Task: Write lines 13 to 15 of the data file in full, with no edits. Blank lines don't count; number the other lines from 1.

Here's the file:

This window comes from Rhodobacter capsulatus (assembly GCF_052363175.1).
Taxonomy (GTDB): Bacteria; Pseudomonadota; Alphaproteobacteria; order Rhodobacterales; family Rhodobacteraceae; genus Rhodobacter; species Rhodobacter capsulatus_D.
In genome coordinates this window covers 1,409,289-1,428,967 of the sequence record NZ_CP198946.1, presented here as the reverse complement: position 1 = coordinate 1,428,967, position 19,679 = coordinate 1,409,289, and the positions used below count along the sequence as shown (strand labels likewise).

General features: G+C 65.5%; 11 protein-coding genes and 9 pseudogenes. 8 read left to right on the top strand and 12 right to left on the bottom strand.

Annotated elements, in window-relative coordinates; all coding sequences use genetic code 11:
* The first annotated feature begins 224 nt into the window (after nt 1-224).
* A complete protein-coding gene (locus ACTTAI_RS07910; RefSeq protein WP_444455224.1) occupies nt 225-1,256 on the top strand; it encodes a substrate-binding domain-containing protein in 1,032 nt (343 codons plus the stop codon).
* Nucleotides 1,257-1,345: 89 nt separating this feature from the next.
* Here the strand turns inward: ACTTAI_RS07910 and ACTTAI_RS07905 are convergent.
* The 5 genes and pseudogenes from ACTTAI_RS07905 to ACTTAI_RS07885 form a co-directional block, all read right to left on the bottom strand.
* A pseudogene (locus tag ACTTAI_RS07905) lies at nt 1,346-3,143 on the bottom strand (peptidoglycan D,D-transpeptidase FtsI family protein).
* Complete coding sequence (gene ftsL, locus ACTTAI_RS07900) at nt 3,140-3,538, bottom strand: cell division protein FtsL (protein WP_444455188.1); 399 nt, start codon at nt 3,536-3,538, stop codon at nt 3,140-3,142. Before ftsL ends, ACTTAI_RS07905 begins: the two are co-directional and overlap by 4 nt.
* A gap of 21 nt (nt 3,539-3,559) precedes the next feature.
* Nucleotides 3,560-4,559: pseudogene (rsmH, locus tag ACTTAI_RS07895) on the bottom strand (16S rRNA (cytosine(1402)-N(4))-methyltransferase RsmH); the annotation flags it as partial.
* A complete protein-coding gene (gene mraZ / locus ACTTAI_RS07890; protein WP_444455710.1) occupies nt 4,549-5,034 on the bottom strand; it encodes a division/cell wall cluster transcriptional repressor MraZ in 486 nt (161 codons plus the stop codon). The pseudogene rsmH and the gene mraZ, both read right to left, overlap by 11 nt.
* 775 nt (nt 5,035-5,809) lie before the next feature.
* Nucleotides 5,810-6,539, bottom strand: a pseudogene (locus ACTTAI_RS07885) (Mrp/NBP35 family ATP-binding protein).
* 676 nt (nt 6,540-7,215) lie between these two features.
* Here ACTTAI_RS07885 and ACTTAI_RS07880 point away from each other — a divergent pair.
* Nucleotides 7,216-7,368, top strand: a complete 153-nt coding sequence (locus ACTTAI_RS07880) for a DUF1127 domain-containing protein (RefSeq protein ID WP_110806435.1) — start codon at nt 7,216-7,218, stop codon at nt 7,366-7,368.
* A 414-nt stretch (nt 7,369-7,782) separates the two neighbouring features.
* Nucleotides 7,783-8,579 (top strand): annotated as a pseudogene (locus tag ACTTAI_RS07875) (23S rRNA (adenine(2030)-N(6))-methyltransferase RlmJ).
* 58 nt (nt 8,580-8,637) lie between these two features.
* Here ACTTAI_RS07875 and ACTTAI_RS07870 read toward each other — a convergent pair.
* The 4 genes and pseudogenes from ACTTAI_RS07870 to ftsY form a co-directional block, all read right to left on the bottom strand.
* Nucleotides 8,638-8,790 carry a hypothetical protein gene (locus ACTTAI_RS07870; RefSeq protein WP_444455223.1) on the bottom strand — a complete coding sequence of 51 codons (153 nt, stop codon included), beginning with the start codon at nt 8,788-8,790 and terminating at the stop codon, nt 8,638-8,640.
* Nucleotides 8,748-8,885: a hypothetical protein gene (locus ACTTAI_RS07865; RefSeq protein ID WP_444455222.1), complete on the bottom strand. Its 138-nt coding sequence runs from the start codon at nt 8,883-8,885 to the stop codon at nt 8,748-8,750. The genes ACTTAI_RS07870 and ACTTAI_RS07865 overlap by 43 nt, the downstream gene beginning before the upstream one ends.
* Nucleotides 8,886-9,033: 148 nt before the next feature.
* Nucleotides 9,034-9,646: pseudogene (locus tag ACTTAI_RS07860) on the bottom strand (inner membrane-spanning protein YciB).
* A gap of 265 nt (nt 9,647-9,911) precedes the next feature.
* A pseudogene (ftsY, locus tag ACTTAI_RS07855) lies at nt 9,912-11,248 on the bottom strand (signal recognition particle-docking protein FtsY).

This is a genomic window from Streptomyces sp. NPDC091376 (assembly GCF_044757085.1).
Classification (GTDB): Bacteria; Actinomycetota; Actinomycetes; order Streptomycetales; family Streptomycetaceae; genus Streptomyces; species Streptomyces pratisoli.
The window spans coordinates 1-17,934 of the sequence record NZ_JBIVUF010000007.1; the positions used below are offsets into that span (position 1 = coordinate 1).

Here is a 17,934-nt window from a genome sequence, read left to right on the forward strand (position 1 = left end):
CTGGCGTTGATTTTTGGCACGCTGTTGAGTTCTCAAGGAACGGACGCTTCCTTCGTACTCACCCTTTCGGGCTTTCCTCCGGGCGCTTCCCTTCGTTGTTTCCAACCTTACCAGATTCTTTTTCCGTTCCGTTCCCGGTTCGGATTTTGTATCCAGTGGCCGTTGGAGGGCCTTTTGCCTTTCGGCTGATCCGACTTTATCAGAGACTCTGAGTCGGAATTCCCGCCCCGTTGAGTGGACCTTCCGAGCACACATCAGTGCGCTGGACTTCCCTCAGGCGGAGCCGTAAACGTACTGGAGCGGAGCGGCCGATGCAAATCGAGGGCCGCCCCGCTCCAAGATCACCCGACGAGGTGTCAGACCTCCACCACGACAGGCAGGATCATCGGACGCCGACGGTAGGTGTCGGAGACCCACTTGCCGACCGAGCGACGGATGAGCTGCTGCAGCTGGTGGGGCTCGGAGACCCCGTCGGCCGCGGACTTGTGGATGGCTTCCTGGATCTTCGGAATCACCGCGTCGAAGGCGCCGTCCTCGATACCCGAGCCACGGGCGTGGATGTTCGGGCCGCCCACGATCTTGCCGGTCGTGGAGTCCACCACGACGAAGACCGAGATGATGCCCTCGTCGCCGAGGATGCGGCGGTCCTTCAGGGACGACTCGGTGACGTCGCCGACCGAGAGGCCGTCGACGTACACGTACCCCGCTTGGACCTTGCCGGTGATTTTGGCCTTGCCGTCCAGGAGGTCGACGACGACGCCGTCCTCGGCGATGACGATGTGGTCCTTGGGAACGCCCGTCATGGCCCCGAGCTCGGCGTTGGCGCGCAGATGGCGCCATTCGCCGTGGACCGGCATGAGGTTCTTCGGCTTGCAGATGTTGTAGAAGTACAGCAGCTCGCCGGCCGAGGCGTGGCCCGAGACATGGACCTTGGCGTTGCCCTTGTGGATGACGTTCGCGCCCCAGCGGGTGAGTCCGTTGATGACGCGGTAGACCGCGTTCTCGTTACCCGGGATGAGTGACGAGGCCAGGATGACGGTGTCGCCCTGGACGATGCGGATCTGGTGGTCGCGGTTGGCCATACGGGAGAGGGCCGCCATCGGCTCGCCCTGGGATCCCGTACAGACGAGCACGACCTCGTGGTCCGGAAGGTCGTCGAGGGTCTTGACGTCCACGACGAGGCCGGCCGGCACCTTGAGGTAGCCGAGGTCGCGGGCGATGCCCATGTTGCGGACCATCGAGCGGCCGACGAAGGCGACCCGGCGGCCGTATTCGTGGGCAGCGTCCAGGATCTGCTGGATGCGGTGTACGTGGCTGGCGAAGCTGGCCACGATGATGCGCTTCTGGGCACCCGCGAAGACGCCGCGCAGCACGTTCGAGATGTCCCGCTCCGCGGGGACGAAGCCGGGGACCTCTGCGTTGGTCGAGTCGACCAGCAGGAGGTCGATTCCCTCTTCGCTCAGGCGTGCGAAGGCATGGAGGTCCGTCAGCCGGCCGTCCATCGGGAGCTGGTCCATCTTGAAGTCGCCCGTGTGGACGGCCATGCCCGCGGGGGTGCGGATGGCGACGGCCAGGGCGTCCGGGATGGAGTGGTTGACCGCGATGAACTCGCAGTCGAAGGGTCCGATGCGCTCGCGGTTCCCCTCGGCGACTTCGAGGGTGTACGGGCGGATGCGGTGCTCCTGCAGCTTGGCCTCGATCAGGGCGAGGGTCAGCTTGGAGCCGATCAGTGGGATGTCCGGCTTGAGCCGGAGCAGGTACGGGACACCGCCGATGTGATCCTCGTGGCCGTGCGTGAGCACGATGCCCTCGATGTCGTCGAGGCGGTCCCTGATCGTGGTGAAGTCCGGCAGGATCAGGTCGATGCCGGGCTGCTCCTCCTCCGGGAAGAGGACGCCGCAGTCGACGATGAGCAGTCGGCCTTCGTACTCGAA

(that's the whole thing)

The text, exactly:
* A gap of 21 nt (nt 3,539-3,559) precedes the next feature.
* Nucleotides 3,560-4,559: pseudogene (rsmH, locus tag ACTTAI_RS07895) on the bottom strand (16S rRNA (cytosine(1402)-N(4))-methyltransferase RsmH); the annotation flags it as partial.
* A complete protein-coding gene (gene mraZ / locus ACTTAI_RS07890; protein WP_444455710.1) occupies nt 4,549-5,034 on the bottom strand; it encodes a division/cell wall cluster transcriptional repressor MraZ in 486 nt (161 codons plus the stop codon). The pseudogene rsmH and the gene mraZ, both read right to left, overlap by 11 nt.